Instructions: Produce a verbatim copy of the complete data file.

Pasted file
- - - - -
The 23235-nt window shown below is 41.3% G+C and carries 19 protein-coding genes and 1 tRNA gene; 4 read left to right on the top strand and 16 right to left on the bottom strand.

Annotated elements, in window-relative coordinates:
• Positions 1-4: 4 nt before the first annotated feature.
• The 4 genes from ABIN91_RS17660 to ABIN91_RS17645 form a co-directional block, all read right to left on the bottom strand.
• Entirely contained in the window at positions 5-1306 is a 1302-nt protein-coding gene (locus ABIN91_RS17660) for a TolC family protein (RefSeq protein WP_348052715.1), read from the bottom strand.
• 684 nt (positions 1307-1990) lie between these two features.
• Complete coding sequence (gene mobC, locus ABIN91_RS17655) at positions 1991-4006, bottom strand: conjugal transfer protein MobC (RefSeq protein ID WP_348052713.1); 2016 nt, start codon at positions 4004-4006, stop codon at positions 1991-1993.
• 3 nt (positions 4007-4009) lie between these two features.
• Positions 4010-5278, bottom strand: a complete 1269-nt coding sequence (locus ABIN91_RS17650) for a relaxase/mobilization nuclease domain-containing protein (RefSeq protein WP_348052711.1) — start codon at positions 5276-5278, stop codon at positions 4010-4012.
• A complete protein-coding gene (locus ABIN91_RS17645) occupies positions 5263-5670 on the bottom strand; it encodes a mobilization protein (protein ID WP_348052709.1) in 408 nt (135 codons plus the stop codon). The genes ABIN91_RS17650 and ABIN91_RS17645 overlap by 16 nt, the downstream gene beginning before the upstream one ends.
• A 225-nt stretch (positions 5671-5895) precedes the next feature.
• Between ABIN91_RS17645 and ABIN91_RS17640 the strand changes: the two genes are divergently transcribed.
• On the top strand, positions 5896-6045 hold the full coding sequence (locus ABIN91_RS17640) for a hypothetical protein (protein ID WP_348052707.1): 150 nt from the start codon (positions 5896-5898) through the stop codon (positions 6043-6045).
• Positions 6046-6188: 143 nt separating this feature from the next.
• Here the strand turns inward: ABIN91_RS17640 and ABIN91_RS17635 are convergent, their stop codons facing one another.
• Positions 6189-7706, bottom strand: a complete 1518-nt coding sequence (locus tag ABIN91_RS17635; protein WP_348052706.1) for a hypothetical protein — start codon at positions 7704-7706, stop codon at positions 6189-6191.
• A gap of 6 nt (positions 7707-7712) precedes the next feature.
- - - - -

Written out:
The 23235-nt window shown below is 41.3% G+C and carries 19 protein-coding genes and 1 tRNA gene; 4 read left to right on the top strand and 16 right to left on the bottom strand.

Annotated elements, in window-relative coordinates:
• Positions 1-4: 4 nt before the first annotated feature.
• The 4 genes from ABIN91_RS17660 to ABIN91_RS17645 form a co-directional block, all read right to left on the bottom strand.
• Entirely contained in the window at positions 5-1306 is a 1302-nt protein-coding gene (locus ABIN91_RS17660) for a TolC family protein (RefSeq protein WP_348052715.1), read from the bottom strand.
• 684 nt (positions 1307-1990) lie between these two features.
• Complete coding sequence (gene mobC, locus ABIN91_RS17655) at positions 1991-4006, bottom strand: conjugal transfer protein MobC (RefSeq protein ID WP_348052713.1); 2016 nt, start codon at positions 4004-4006, stop codon at positions 1991-1993.
• 3 nt (positions 4007-4009) lie between these two features.
• Positions 4010-5278, bottom strand: a complete 1269-nt coding sequence (locus ABIN91_RS17650) for a relaxase/mobilization nuclease domain-containing protein (RefSeq protein WP_348052711.1) — start codon at positions 5276-5278, stop codon at positions 4010-4012.
• A complete protein-coding gene (locus ABIN91_RS17645) occupies positions 5263-5670 on the bottom strand; it encodes a mobilization protein (protein ID WP_348052709.1) in 408 nt (135 codons plus the stop codon). The genes ABIN91_RS17650 and ABIN91_RS17645 overlap by 16 nt, the downstream gene beginning before the upstream one ends.
• A 225-nt stretch (positions 5671-5895) precedes the next feature.
• Between ABIN91_RS17645 and ABIN91_RS17640 the strand changes: the two genes are divergently transcribed.
• On the top strand, positions 5896-6045 hold the full coding sequence (locus ABIN91_RS17640) for a hypothetical protein (protein ID WP_348052707.1): 150 nt from the start codon (positions 5896-5898) through the stop codon (positions 6043-6045).
• Positions 6046-6188: 143 nt separating this feature from the next.
• Here the strand turns inward: ABIN91_RS17640 and ABIN91_RS17635 are convergent, their stop codons facing one another.
• Positions 6189-7706, bottom strand: a complete 1518-nt coding sequence (locus tag ABIN91_RS17635; protein WP_348052706.1) for a hypothetical protein — start codon at positions 7704-7706, stop codon at positions 6189-6191.
• A gap of 6 nt (positions 7707-7712) precedes the next feature.